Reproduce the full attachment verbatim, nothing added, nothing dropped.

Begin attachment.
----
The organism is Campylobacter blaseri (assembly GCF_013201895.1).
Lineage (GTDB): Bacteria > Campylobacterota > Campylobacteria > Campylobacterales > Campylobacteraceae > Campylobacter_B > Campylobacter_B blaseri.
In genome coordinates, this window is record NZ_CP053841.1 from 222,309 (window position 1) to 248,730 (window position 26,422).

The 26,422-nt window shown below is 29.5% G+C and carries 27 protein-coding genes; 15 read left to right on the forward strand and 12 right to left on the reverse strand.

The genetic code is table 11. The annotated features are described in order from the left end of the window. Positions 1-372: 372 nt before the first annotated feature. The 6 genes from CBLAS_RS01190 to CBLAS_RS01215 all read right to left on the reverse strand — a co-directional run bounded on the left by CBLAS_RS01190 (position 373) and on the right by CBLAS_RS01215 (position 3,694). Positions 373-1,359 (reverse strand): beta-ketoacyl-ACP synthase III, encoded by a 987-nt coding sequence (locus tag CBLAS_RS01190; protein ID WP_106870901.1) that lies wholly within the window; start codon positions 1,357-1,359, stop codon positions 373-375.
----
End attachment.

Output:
The organism is Campylobacter blaseri (assembly GCF_013201895.1).
Lineage (GTDB): Bacteria > Campylobacterota > Campylobacteria > Campylobacterales > Campylobacteraceae > Campylobacter_B > Campylobacter_B blaseri.
In genome coordinates, this window is record NZ_CP053841.1 from 222,309 (window position 1) to 248,730 (window position 26,422).

The 26,422-nt window shown below is 29.5% G+C and carries 27 protein-coding genes; 15 read left to right on the forward strand and 12 right to left on the reverse strand.

The genetic code is table 11. The annotated features are described in order from the left end of the window. Positions 1-372: 372 nt before the first annotated feature. The 6 genes from CBLAS_RS01190 to CBLAS_RS01215 all read right to left on the reverse strand — a co-directional run bounded on the left by CBLAS_RS01190 (position 373) and on the right by CBLAS_RS01215 (position 3,694). Positions 373-1,359 (reverse strand): beta-ketoacyl-ACP synthase III, encoded by a 987-nt coding sequence (locus tag CBLAS_RS01190; protein ID WP_106870901.1) that lies wholly within the window; start codon positions 1,357-1,359, stop codon positions 373-375.